package           {record 13 fields} 
 patch             {record 1 field}   
 profile           {record 3 fields}  
 target            {record 3 fields}  
 workspace         {record 1 field}   

We can pipe this into a command that gets the contents of one of the columns:

> open Cargo.toml | get package

 authors        [list 1 item]                      
 default-run    nu                                 
 description    A new type of shell                
 edition        2018                               
 exclude        [list 1 item]                      
 license        MIT                                
 metadata       {record 1 field}                   
 name           nu                                 
 rust-version   1.60                               
 version        0.72.0                             

And if needed we can drill down further:

> open Cargo.toml | get package.version


Nu supports plugins that offer additional functionality to the shell and follow the same structured data model that built-in commands use. There are a few examples in the crates/nu_plugins_* directories.

Plugins are binaries that are available in your path and follow a nu_plugin_* naming convention. These binaries interact with nu via a simple JSON-RPC protocol where the command identifies itself and passes along its configuration, making it available for use. If the plugin is a filter, data streams to it one element at a time, and it can stream data back in return via stdin/stdout. If the plugin is a sink, it is given the full vector of final data and is given free reign over stdin/stdout to use as it pleases.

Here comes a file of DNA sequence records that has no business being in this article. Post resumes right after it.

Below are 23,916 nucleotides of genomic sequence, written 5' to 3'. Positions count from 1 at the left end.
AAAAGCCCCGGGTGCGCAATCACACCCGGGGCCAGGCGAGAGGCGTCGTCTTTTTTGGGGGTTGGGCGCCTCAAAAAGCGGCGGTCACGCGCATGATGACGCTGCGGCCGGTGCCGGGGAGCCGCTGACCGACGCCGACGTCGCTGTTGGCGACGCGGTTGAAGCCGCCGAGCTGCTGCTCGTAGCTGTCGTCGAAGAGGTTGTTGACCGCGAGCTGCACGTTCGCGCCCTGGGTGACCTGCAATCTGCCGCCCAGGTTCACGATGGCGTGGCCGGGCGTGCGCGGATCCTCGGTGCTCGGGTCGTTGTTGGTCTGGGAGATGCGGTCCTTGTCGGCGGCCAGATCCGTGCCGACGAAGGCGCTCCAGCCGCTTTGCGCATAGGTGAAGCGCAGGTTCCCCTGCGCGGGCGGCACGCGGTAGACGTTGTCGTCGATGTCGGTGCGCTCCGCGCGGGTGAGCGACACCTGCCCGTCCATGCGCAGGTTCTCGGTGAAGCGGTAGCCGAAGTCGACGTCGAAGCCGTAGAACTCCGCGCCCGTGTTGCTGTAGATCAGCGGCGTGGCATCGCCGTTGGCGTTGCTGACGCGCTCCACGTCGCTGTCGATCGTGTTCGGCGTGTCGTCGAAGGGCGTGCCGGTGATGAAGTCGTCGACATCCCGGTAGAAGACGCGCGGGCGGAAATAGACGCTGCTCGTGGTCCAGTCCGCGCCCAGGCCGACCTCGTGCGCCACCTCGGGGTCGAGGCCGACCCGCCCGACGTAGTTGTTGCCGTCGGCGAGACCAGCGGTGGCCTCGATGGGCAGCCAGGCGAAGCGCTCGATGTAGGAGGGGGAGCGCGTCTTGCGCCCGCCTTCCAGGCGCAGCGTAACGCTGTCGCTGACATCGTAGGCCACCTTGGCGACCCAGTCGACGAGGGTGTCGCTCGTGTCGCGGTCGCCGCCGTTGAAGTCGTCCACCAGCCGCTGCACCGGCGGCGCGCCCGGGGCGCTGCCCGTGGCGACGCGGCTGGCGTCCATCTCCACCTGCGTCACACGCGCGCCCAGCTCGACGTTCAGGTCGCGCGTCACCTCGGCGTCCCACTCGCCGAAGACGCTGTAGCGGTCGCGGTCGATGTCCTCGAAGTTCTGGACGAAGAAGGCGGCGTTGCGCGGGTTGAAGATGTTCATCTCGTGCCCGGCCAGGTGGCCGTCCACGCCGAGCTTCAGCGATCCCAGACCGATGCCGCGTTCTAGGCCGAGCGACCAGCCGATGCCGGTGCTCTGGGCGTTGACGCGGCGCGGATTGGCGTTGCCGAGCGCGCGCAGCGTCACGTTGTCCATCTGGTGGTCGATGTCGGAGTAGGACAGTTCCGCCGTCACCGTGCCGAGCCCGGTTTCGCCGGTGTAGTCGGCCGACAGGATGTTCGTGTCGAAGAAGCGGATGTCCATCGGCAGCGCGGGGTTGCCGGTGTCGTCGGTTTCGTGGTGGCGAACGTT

The awesome-nu repo lists a variety of nu-plugins while the showcase repo shows off informative blog posts that have been written about Nushell along with videos that highlight technical topics that have been presented.


Nu adheres closely to a set of goals that make up its design philosophy. As features are added, they are checked against these goals.

  • First and foremost, Nu is cross-platform. Commands and techniques should work across platforms and Nu has first-class support for Windows, macOS, and Linux.

  • Nu ensures compatibility with existing platform-specific executables.

  • Nu's workflow and tools should have the usability expected of modern software in 2022 (and beyond).

  • Nu views data as either structured or unstructured. It is a structured shell like PowerShell.

  • Finally, Nu views data functionally. Rather than using mutation, pipelines act as a means to load, change, and save data without mutable state.


Nu is under heavy development and will naturally change as it matures. The chart below isn't meant to be exhaustive, but it helps give an idea for some of the areas of development and their relative maturity:

Features Not started Prototype MVP Preview Mature Notes
Aliases X Aliases allow for shortening large commands, while passing flags
Notebook X Initial jupyter support, but it loses state and lacks features
File ops X cp, mv, rm, mkdir have some support, but lacking others
Environment X Temporary environment and scoped environment variables
Shells X Basic value and file shells, but no opt-in/opt-out for commands
Protocol X Streaming protocol is serviceable
Plugins X Plugins work on one row at a time, lack batching and expression eval
Errors X Error reporting works, but could use usability polish
Documentation X Book updated to latest release, including usage examples
Paging X Textview has paging, but we'd like paging for tables
Functions X Functions and aliases are supported
Variables X Nu supports variables and environment variables
Completions X Completions for filepaths
Type-checking x Commands check basic types, and input/output types

Officially Supported By

Please submit an issue or PR to be added to this list.


See Contributing for details. Thanks to all the people who already contributed!


The project is made available under the MIT license. See the LICENSE file for more information.